Another stereotype I often hear attributed to the Church–or, at least, to its members–is the prosperity gospel. I’ve certainly seen this one with my own eyes and heard it with my own ears, but only at the local level. 

We often act as though we’ve heard it all before when it comes to General Conference, but if we would actually listen maybe we’d be able to move on from the basics, But as long as people are still emphasizing the way you can exchange obedience for material prosperity as though God were a cosmic vending machine, we’re not understanding what we’re being taught. Elder Lloyd P. George–in a talk about gratitude–provided just another in a countless litany of example from over the pulpit at General Conference about how just wrong this paradigm is:

I am grateful for the things which I have suffered in the flesh, which have been blessings in my life that have taught me patience, long-suffering, faith, and a sensitivity to those who are less fortunate.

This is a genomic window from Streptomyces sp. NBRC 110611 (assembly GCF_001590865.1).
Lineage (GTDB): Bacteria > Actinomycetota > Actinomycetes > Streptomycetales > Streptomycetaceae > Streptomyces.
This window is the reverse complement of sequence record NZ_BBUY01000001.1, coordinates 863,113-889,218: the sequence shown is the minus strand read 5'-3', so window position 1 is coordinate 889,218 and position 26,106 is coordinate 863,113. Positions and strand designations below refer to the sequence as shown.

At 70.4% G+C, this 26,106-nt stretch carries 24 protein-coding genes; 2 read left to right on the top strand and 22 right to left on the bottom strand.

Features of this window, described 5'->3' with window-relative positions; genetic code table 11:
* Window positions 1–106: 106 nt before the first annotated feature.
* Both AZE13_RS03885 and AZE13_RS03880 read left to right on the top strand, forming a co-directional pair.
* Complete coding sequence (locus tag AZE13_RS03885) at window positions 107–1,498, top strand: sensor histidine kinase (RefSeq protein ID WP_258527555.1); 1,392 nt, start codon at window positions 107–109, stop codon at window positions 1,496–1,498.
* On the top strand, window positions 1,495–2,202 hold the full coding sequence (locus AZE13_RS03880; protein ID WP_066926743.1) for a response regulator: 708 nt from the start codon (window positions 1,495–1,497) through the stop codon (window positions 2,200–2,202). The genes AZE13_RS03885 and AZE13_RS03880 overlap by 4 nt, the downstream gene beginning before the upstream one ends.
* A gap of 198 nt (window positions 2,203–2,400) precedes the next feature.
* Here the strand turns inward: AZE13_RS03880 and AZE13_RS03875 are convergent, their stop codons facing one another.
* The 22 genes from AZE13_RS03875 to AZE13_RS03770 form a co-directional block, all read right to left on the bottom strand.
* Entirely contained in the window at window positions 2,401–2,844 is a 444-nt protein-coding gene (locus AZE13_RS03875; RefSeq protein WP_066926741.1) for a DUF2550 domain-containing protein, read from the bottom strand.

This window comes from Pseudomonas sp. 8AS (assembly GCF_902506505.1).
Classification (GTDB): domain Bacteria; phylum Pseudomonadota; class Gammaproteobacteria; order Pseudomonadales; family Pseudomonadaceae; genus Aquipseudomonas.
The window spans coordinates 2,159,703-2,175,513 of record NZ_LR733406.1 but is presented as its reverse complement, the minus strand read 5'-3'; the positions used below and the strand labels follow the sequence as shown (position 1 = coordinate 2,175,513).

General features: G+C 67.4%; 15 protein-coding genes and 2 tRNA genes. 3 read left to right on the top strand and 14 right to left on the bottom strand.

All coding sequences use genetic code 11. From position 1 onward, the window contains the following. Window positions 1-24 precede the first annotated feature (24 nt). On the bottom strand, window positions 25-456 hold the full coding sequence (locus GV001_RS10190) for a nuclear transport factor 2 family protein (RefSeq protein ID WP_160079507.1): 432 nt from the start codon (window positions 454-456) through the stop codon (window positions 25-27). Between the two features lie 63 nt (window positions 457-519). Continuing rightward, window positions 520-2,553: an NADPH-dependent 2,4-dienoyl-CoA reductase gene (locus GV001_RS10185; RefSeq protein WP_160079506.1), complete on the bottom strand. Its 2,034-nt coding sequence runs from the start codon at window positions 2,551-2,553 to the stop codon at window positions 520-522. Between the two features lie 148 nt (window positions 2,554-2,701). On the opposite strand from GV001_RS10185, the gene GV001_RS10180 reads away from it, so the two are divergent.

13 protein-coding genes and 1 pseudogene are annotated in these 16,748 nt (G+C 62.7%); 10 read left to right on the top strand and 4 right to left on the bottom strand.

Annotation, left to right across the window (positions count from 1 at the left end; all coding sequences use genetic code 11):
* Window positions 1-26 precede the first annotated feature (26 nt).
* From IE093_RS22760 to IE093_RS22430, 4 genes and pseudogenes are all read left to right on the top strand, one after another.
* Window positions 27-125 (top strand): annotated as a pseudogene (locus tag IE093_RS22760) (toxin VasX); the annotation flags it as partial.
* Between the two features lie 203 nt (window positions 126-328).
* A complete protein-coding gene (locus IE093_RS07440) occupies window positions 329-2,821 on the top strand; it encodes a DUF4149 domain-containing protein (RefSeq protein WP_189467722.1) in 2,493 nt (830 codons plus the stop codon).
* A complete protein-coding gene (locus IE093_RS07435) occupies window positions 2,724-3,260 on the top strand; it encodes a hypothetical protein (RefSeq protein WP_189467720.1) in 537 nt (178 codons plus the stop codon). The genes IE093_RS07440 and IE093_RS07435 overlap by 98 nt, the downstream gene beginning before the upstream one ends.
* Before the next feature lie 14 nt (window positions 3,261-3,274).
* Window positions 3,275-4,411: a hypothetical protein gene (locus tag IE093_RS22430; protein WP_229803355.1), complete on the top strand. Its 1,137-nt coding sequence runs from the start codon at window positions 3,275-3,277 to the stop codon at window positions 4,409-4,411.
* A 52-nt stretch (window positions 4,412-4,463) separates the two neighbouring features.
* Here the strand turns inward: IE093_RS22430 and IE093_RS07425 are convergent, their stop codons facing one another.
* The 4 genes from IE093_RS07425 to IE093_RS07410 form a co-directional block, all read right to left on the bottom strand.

Obedience does bring about blessings, but those blessings can include trials. Suffering is part of the plan, and it’s part of the plan for everyone. Sometimes suffering comes about because of our own choices or because we are victims of the bad choices of other people. Not every instance of suffering is heaven-sent or approved by God. There is more suffering in the world than there should be, and it’s our sacred duty to alleviate it wherever we find it.

But the amount of suffering that a righteous person should–and will–encounter in this life even when they are being obedient is not zero. The fact that we inhabit a world where suffering exists and even many specific instances of suffering are intended parts of the plans, and obedience is no shield from this fact. The General Authorities know this. They–and the scriptures–teach this. 

And yet somehow I feel we still have not learned the lesson, as a people.

Then again, I suppose I should concede that the message is a little paradoxical. I confess I was a little uncomfortable with (then) Elder Oaks’ talk on tithing in the same session where he emphasized the material blessings that come from paying tithes with stories that–I confess–I really dislike. Elder Oaks said: